I actually caught up with them once more where some overgrowth had caught some logs and debris, but right about the time I caught up, they managed to power through and break up the catch.  It was smooth sailing from there to Bayou Manchac, where after saying hello to some people on the far bank, I turned and headed back upstream.  I knew there were a couple more trees left to work on the trip, but I still took a bit of time to lightly prune some of the prolific branches that have gradually grown together over the bayou since last summer.

Alligator, with inset.

It was turning into a rather long day, but I was in for an unexpected treat.  As I paddled along just upstream from the mile two marker, there on the north bank was a nice looking alligator.  He casually turned toward the bayou, climbed over some foliage, and gracefully slid down into the bayou.  I managed to grab my camera in time to get a quick zoom shot, hoping I’d catch him.  I blew it up, and sure enough, there’s an alligator.  (He popped up again to check me out from the opposite side of the bayou as I paddled by, but only for the briefest moment.)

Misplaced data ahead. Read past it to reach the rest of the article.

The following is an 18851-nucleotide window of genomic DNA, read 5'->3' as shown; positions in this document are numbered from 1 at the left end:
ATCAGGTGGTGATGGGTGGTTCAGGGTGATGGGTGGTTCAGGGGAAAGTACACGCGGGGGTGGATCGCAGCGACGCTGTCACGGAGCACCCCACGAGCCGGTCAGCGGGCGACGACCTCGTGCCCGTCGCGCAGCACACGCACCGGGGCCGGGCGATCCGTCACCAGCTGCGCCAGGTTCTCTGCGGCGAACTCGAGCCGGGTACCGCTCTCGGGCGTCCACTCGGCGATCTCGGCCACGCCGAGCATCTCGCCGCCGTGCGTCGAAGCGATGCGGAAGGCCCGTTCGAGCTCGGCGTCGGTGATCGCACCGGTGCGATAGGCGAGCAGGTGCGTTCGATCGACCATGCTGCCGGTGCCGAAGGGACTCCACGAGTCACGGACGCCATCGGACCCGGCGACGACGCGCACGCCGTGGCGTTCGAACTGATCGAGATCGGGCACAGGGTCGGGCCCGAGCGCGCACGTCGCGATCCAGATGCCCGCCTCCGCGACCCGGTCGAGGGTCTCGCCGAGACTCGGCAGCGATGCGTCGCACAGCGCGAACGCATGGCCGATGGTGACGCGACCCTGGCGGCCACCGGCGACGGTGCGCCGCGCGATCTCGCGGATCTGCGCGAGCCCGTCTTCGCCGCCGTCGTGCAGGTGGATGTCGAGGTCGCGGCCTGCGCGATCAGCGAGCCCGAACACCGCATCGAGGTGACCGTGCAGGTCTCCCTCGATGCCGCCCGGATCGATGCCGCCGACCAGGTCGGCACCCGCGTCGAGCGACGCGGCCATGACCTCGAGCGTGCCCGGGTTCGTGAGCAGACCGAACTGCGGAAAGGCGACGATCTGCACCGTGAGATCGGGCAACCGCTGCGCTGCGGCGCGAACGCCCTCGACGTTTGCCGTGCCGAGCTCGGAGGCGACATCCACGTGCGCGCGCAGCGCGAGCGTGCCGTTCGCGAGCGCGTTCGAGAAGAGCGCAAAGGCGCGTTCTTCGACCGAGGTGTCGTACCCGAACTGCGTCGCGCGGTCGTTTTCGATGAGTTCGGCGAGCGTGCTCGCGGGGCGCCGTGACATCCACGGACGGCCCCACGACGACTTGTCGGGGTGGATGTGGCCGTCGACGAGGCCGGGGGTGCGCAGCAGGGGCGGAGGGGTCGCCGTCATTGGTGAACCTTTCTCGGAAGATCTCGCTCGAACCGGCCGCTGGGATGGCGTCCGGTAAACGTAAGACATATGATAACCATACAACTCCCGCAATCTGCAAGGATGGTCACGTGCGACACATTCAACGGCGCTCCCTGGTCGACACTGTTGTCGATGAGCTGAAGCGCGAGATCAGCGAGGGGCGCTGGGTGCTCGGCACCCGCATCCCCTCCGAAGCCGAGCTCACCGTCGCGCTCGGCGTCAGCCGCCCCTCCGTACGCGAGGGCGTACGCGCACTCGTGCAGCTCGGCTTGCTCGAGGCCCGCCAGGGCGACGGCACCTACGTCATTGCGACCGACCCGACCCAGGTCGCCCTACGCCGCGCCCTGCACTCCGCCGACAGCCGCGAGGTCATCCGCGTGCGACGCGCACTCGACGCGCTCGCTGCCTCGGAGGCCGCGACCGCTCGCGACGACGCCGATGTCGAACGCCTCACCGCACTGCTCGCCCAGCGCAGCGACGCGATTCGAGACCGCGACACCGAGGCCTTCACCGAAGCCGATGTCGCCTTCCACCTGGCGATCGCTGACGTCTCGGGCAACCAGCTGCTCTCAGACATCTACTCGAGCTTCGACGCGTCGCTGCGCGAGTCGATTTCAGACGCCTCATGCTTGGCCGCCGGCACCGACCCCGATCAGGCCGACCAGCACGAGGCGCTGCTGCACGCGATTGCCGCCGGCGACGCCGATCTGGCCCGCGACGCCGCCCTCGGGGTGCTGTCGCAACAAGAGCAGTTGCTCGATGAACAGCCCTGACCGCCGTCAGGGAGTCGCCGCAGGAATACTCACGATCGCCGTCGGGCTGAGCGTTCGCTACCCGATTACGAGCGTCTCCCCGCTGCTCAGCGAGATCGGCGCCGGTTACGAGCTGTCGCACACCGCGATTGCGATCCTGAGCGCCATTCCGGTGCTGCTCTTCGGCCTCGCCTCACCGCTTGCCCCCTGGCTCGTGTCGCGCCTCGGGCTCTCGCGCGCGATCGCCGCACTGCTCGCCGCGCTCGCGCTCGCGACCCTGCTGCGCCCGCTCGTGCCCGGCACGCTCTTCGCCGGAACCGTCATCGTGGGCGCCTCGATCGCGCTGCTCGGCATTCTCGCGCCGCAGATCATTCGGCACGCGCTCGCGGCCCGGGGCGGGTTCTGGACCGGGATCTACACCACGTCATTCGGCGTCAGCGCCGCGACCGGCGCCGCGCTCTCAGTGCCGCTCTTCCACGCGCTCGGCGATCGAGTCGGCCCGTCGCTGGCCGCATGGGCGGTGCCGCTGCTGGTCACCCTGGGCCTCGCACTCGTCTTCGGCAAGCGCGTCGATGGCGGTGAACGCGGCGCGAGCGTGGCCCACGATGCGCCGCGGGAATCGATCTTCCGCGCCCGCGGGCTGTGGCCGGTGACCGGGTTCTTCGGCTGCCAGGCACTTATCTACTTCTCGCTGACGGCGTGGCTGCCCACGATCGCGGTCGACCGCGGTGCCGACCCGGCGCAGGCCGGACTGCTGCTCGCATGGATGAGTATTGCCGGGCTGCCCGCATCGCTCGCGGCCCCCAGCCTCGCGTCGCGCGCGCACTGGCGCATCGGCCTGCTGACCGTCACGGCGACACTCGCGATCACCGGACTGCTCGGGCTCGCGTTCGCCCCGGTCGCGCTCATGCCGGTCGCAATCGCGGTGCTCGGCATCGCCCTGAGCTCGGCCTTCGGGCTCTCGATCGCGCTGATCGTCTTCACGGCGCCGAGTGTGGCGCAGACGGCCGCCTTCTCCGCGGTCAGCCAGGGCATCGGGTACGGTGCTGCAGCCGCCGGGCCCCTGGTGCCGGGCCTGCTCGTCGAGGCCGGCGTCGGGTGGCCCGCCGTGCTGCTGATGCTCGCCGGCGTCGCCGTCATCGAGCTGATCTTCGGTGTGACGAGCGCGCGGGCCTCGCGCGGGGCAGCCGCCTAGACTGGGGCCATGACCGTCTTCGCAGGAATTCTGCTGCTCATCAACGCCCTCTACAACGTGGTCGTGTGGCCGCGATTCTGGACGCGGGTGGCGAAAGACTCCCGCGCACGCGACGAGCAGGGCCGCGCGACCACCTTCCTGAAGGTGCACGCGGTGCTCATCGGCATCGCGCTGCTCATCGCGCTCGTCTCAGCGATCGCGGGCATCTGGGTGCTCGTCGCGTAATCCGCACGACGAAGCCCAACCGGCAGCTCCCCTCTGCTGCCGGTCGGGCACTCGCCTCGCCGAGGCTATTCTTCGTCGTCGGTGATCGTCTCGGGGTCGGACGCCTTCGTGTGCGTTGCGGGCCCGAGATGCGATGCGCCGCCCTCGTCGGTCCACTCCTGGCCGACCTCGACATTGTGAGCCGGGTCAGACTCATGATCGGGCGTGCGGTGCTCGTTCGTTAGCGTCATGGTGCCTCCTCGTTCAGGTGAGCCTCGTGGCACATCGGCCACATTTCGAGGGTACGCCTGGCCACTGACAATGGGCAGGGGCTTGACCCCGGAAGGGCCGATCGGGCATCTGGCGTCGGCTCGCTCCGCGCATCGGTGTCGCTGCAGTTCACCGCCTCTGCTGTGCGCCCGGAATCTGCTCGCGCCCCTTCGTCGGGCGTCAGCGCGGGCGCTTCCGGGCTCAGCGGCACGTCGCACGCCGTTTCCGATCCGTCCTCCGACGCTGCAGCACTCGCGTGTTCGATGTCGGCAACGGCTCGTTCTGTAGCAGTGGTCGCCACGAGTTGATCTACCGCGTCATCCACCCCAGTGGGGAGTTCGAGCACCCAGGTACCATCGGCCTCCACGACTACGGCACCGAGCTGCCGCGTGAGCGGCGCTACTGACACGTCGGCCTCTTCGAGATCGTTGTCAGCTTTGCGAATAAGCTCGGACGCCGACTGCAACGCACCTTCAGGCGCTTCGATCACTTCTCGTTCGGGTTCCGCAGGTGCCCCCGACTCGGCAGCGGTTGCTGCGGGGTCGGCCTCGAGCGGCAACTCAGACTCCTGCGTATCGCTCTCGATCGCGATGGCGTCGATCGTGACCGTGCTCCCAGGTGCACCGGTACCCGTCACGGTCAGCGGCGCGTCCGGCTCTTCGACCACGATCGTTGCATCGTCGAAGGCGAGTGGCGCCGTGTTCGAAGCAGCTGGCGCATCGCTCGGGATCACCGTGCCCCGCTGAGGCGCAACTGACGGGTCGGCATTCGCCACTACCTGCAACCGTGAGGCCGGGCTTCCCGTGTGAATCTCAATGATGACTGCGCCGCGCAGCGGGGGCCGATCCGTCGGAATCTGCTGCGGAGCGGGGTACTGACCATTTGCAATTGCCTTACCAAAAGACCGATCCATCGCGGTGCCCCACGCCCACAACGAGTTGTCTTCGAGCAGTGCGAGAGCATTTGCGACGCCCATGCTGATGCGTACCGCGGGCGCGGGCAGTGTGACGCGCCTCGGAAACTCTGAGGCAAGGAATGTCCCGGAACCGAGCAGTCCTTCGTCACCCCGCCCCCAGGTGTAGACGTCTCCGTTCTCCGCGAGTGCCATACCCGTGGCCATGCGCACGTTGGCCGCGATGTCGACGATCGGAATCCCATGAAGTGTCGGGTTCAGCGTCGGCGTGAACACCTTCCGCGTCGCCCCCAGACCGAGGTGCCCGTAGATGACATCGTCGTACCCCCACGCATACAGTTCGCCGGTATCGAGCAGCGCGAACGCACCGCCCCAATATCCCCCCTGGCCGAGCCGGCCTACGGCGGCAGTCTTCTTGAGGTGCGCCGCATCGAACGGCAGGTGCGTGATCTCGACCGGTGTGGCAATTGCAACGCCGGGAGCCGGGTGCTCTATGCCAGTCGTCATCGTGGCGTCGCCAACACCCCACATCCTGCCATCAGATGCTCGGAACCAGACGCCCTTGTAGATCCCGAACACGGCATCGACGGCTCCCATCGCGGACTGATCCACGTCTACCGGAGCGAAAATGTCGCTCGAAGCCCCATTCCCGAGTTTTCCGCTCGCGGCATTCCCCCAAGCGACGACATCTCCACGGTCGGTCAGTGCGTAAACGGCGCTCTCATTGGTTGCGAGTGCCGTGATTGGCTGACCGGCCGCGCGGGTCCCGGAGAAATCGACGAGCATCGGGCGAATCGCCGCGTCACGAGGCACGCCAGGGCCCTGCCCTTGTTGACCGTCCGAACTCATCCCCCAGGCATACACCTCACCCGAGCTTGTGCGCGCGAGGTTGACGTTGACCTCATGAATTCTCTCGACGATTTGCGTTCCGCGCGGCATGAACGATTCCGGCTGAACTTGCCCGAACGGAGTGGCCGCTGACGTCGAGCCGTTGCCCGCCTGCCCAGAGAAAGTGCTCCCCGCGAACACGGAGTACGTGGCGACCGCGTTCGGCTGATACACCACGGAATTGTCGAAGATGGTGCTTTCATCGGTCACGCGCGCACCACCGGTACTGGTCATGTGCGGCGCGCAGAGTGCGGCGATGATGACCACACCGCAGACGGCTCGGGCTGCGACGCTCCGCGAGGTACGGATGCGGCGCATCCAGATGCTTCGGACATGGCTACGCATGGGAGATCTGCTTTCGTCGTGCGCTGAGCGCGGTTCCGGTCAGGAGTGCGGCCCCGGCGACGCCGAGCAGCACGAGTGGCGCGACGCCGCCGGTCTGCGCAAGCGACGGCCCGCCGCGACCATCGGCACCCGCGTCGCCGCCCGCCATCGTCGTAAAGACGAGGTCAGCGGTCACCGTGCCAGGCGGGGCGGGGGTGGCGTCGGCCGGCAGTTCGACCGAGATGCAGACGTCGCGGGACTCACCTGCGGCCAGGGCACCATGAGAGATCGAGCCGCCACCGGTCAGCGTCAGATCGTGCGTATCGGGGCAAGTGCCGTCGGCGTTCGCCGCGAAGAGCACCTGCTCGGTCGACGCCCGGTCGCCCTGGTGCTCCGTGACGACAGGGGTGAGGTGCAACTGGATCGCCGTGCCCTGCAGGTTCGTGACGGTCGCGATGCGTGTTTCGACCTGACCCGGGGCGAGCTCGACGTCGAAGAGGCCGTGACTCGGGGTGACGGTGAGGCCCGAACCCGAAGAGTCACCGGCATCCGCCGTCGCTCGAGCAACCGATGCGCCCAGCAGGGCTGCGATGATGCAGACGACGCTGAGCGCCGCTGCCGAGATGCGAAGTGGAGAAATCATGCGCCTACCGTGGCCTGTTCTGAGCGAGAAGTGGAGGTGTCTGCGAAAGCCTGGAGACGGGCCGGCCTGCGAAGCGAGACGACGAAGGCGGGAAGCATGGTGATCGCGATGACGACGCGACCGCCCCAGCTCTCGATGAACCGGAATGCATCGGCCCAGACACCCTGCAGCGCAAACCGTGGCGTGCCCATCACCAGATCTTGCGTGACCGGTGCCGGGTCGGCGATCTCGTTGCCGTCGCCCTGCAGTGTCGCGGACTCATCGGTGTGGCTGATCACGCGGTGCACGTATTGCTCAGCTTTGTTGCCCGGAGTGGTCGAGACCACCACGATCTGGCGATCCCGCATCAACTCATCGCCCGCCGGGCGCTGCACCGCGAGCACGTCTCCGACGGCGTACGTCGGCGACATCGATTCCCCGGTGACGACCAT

Pull!

When I got back to the second tree, I went right to work.  I dismantled the leaves and branches as much as I could, and then I made a couple cuts on the trunk.  It was a long trunk, however, and mostly submerged, which worked against the usual plan (i.e. cut it into short logs that can float away).  So, I broke out the heavy tackle.  With the big comealong winch and some fun with straps, I was soon rigged and pulling the entire trunk around.  Near the end of the first set, the root ball finally started to pivot more, and a second full pull had the trunk pointing downstream and the way wide and clear.  For good measure, I cut off the accessible portion of the trunk right below the water level.  (You can see a little slice just breaking the surface in the middle of the “after” photo.  It’s above and just right of the right edge of the buckets.)